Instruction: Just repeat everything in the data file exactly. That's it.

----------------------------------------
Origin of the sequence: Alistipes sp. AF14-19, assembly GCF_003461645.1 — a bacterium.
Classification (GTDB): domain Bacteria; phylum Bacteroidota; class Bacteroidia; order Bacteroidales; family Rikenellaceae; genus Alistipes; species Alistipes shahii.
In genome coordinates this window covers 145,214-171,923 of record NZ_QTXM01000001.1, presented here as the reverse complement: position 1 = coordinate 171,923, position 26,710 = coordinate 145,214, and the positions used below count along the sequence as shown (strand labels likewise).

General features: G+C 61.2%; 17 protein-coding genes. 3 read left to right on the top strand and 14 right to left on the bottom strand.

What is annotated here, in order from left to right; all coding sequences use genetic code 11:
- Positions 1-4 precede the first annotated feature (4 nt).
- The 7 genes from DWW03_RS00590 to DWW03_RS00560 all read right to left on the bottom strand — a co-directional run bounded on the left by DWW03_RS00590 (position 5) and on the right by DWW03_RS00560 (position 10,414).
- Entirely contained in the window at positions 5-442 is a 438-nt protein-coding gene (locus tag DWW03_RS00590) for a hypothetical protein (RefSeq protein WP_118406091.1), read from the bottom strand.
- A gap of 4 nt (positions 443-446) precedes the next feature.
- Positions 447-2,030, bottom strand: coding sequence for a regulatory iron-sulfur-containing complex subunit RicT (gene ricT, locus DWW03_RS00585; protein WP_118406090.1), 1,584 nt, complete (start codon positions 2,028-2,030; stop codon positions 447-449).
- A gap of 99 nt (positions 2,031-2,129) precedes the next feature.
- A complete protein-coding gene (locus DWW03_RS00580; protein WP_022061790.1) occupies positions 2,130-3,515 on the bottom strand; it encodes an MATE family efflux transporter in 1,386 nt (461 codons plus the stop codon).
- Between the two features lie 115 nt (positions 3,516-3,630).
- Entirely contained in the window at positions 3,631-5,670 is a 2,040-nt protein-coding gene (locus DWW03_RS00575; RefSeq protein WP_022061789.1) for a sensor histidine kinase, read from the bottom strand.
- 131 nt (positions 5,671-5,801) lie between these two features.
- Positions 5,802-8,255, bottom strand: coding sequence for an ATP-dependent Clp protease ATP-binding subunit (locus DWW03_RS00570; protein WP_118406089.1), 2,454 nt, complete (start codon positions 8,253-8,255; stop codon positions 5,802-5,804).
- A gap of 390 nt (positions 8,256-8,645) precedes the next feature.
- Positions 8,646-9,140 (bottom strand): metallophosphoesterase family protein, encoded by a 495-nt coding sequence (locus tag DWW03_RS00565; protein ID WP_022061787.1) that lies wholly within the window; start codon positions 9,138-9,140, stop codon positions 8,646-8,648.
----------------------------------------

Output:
Origin of the sequence: Alistipes sp. AF14-19, assembly GCF_003461645.1 — a bacterium.
Classification (GTDB): domain Bacteria; phylum Bacteroidota; class Bacteroidia; order Bacteroidales; family Rikenellaceae; genus Alistipes; species Alistipes shahii.
In genome coordinates this window covers 145,214-171,923 of record NZ_QTXM01000001.1, presented here as the reverse complement: position 1 = coordinate 171,923, position 26,710 = coordinate 145,214, and the positions used below count along the sequence as shown (strand labels likewise).

General features: G+C 61.2%; 17 protein-coding genes. 3 read left to right on the top strand and 14 right to left on the bottom strand.

What is annotated here, in order from left to right; all coding sequences use genetic code 11:
- Positions 1-4 precede the first annotated feature (4 nt).
- The 7 genes from DWW03_RS00590 to DWW03_RS00560 all read right to left on the bottom strand — a co-directional run bounded on the left by DWW03_RS00590 (position 5) and on the right by DWW03_RS00560 (position 10,414).
- Entirely contained in the window at positions 5-442 is a 438-nt protein-coding gene (locus tag DWW03_RS00590) for a hypothetical protein (RefSeq protein WP_118406091.1), read from the bottom strand.
- A gap of 4 nt (positions 443-446) precedes the next feature.
- Positions 447-2,030, bottom strand: coding sequence for a regulatory iron-sulfur-containing complex subunit RicT (gene ricT, locus DWW03_RS00585; protein WP_118406090.1), 1,584 nt, complete (start codon positions 2,028-2,030; stop codon positions 447-449).
- A gap of 99 nt (positions 2,031-2,129) precedes the next feature.
- A complete protein-coding gene (locus DWW03_RS00580; protein WP_022061790.1) occupies positions 2,130-3,515 on the bottom strand; it encodes an MATE family efflux transporter in 1,386 nt (461 codons plus the stop codon).
- Between the two features lie 115 nt (positions 3,516-3,630).
- Entirely contained in the window at positions 3,631-5,670 is a 2,040-nt protein-coding gene (locus DWW03_RS00575; RefSeq protein WP_022061789.1) for a sensor histidine kinase, read from the bottom strand.
- 131 nt (positions 5,671-5,801) lie between these two features.
- Positions 5,802-8,255, bottom strand: coding sequence for an ATP-dependent Clp protease ATP-binding subunit (locus DWW03_RS00570; protein WP_118406089.1), 2,454 nt, complete (start codon positions 8,253-8,255; stop codon positions 5,802-5,804).
- A gap of 390 nt (positions 8,256-8,645) precedes the next feature.
- Positions 8,646-9,140 (bottom strand): metallophosphoesterase family protein, encoded by a 495-nt coding sequence (locus tag DWW03_RS00565; protein ID WP_022061787.1) that lies wholly within the window; start codon positions 9,138-9,140, stop codon positions 8,646-8,648.